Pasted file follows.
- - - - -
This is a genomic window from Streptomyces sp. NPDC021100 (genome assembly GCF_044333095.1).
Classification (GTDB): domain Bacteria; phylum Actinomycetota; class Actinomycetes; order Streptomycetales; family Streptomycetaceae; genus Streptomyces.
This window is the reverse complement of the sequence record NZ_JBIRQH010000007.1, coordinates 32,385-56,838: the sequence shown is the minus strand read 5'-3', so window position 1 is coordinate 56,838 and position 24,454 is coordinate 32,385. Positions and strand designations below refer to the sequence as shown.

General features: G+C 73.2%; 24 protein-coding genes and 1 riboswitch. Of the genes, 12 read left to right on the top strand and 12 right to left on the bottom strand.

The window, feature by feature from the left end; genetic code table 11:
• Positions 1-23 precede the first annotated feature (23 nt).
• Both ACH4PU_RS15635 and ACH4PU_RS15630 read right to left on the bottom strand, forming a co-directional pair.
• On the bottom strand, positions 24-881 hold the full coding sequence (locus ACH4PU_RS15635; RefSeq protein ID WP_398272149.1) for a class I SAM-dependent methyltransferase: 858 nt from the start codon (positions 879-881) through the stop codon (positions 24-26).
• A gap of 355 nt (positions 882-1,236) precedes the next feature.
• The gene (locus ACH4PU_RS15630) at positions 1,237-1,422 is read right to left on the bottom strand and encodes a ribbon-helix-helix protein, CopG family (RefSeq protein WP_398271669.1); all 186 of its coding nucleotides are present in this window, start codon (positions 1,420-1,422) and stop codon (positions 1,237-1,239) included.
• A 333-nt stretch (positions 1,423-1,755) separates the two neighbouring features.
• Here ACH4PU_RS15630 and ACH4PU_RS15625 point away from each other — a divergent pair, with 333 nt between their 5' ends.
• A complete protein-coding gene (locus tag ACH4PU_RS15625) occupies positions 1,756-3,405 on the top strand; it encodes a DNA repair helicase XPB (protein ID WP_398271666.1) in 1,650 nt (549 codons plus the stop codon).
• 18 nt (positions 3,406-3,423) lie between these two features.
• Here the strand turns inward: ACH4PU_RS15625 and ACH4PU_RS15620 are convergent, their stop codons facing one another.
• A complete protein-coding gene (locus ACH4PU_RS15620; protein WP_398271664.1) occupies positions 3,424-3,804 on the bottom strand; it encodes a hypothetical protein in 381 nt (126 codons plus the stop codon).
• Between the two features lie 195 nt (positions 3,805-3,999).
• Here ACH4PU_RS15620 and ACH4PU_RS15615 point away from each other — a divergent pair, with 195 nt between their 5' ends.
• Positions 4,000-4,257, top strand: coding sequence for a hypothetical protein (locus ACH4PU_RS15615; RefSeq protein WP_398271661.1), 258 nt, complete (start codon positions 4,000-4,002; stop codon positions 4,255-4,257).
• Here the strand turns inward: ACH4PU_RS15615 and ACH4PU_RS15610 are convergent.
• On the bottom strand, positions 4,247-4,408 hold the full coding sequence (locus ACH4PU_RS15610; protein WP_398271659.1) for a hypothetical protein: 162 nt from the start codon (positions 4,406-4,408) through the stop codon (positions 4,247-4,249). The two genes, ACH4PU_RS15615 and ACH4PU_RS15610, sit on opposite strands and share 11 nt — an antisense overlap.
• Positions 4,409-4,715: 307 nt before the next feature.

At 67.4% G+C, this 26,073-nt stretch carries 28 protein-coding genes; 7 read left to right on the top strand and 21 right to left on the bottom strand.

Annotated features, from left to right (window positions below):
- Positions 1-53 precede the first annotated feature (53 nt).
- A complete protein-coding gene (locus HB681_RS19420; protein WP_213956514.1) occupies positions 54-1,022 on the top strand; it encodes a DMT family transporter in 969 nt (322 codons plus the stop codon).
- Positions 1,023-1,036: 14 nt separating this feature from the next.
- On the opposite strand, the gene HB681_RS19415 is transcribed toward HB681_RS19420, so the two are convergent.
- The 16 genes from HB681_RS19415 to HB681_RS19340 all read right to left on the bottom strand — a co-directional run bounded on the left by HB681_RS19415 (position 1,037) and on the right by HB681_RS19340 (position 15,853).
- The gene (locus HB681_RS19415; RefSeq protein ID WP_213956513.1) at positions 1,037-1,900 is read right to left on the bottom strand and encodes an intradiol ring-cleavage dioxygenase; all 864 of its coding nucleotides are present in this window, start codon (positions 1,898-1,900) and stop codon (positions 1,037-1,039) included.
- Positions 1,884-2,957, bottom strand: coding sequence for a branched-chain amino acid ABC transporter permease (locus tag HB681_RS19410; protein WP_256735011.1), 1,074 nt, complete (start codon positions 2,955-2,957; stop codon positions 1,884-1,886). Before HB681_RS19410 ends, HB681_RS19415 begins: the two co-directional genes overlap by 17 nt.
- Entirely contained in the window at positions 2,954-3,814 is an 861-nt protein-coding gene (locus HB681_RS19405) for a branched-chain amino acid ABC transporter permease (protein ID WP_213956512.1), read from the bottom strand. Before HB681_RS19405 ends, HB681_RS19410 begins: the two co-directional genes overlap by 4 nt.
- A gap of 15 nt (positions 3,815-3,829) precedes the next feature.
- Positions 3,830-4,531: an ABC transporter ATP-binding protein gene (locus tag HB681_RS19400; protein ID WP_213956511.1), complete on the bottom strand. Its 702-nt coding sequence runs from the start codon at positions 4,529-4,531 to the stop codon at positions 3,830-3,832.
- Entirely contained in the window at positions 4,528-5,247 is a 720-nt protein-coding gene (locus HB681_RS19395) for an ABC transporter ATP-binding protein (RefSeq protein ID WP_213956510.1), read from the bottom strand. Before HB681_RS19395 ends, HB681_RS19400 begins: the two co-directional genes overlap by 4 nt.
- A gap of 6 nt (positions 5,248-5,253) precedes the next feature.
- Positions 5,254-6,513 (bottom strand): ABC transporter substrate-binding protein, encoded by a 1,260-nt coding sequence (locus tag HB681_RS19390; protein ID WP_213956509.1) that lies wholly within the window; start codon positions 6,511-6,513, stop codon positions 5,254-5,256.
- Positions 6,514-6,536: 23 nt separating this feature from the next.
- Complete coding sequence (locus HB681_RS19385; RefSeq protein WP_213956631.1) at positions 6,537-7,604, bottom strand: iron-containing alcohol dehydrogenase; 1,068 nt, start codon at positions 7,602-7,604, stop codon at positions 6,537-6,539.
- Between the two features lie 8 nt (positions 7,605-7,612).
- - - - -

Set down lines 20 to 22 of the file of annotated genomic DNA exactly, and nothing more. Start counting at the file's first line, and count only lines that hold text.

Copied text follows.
• Here the strand turns inward: ACH4PU_RS15615 and ACH4PU_RS15610 are convergent.
• On the bottom strand, positions 4,247-4,408 hold the full coding sequence (locus ACH4PU_RS15610; protein WP_398271659.1) for a hypothetical protein: 162 nt from the start codon (positions 4,406-4,408) through the stop codon (positions 4,247-4,249). The two genes, ACH4PU_RS15615 and ACH4PU_RS15610, sit on opposite strands and share 11 nt — an antisense overlap.
• Positions 4,409-4,715: 307 nt before the next feature.